“The process is repeated for different numbers of hovering locations until an optimal trade-off between hovering and traveling times is obtained,” Bushnaq said. The approach cut the mission time by up to 10 times for a field of 100 square metres.

The team is currently testing the idea of using UAVs with IoT sensors for fire detection. “We are studying how such a system can be used for forest fire detection and the trade-off between system cost and fire-detection reliability,” said Al Naffouri, who leads the lab developing the technology.

Other examples include crop fields that could be filled with sensors to monitor water and nutrient levels or networks of sensors that detect wildlife.

Earlier this year, a network of IoT sensors was installed at London Bridge station to gather data designed to help prevent delays and train cancellations.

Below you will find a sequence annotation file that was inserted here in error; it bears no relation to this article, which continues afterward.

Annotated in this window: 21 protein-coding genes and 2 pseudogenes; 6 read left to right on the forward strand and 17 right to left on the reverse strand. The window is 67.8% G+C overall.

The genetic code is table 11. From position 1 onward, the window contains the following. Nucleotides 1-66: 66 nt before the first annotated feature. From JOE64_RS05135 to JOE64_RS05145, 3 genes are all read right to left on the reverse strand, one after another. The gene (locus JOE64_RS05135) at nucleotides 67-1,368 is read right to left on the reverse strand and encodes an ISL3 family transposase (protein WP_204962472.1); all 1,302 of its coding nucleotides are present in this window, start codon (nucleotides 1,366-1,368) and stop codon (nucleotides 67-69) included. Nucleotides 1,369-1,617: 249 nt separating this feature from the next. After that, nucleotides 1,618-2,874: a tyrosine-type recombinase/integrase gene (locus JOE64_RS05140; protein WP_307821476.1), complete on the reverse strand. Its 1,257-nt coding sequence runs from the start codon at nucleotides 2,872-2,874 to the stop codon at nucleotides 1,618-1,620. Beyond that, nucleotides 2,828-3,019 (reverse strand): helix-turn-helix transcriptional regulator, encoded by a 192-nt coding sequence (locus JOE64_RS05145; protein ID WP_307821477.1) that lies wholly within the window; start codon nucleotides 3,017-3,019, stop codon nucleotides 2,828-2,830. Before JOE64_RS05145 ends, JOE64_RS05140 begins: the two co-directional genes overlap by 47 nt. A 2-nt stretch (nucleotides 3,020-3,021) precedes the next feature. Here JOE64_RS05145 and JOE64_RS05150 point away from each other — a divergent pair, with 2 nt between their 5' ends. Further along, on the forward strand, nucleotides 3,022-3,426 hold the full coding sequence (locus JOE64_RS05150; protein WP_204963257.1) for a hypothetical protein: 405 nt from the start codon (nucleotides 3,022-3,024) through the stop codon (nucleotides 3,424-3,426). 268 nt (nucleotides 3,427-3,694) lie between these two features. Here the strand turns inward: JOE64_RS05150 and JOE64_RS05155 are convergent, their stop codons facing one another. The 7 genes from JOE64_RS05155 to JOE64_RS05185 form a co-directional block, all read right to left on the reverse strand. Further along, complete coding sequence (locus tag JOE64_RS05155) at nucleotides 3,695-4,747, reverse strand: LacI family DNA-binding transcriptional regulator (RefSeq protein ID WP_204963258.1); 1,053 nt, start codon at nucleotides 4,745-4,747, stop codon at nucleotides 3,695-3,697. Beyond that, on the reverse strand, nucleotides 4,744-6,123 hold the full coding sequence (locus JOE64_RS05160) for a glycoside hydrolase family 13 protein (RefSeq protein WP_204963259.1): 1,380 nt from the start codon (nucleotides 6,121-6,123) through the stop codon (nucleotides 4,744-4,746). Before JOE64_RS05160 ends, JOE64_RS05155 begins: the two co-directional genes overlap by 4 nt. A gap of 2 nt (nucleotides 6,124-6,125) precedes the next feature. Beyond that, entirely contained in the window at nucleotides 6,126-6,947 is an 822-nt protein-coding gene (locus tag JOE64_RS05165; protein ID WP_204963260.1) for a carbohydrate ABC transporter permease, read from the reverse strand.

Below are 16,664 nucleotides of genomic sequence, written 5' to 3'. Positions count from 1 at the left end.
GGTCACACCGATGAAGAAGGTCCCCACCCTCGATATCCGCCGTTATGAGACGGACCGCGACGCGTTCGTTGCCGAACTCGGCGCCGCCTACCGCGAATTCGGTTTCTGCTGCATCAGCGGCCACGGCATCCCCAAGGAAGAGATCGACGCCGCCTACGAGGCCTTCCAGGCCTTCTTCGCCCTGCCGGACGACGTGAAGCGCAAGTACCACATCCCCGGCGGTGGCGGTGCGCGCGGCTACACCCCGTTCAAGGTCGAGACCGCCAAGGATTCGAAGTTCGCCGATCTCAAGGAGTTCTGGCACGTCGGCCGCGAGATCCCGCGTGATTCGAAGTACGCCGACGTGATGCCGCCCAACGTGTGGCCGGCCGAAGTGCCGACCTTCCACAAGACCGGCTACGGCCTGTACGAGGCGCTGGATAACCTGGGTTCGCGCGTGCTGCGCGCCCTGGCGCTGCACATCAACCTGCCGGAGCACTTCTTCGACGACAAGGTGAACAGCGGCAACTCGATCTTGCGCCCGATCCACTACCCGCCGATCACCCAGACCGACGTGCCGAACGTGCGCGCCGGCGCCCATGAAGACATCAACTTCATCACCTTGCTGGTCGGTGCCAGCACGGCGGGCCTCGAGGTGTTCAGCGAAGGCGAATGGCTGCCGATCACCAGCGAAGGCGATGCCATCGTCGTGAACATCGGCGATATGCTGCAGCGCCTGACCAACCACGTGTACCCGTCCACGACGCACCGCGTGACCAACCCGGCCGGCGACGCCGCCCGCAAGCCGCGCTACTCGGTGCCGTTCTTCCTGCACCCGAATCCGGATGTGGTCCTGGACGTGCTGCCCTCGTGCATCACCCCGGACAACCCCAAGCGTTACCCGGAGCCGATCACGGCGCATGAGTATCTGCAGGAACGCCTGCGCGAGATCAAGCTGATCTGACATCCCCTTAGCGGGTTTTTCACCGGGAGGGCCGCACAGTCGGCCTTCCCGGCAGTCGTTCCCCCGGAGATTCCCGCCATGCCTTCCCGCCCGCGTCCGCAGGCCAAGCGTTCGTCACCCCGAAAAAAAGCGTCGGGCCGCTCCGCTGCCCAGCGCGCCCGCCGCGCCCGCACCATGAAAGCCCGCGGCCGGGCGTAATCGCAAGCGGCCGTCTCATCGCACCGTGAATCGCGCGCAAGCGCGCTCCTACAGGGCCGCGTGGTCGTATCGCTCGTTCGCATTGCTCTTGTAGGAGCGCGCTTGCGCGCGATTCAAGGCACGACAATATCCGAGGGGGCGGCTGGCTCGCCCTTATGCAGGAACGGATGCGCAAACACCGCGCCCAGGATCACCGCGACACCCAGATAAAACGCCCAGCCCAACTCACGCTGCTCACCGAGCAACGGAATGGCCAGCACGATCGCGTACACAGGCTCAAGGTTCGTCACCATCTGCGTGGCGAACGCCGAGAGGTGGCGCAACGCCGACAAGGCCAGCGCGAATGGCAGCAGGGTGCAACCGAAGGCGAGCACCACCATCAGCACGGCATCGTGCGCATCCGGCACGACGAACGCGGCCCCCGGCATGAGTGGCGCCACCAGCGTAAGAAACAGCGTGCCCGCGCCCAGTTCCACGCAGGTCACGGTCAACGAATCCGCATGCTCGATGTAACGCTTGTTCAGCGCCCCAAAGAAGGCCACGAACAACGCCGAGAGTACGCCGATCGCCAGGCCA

Transparency at Google is igniting a culture war among workers

One of Google’s top lawyers has angered its employees by suggesting there be limited access to some internal documents.

Credit to this articles goes to Aljazeera

Each morning, workers at Google get an internal newsletter called the “Daily Insider.” Kent Walker, Google’s top lawyer, set off a firestorm when he argued in the Nov. 14 edition that the 21-year old company had outgrown its policy of allowing workers to access nearly any internal document. “When we were smaller, we all worked as one team, on one product, and everyone understood how business decisions were made,” Walker wrote. “It’s harder to give a company of over 100,000 people the full context on everything.”

Many large companies have policies restricting access to sensitive information to a “need-to-know” basis. But in some segments of Google’s workforce, the reaction to Walker’s argument was immediate and harsh. On an internal messaging forum, one employee described the data policy as “a total collapse of Google culture.” An engineering manager posted a lengthy attack on Walker’s note, which he called “arrogant and infantilizing.” The need-to-know policy “denies us a form of trust and respect that is again an important part of the intrinsic motivation to work here,” the manager wrote.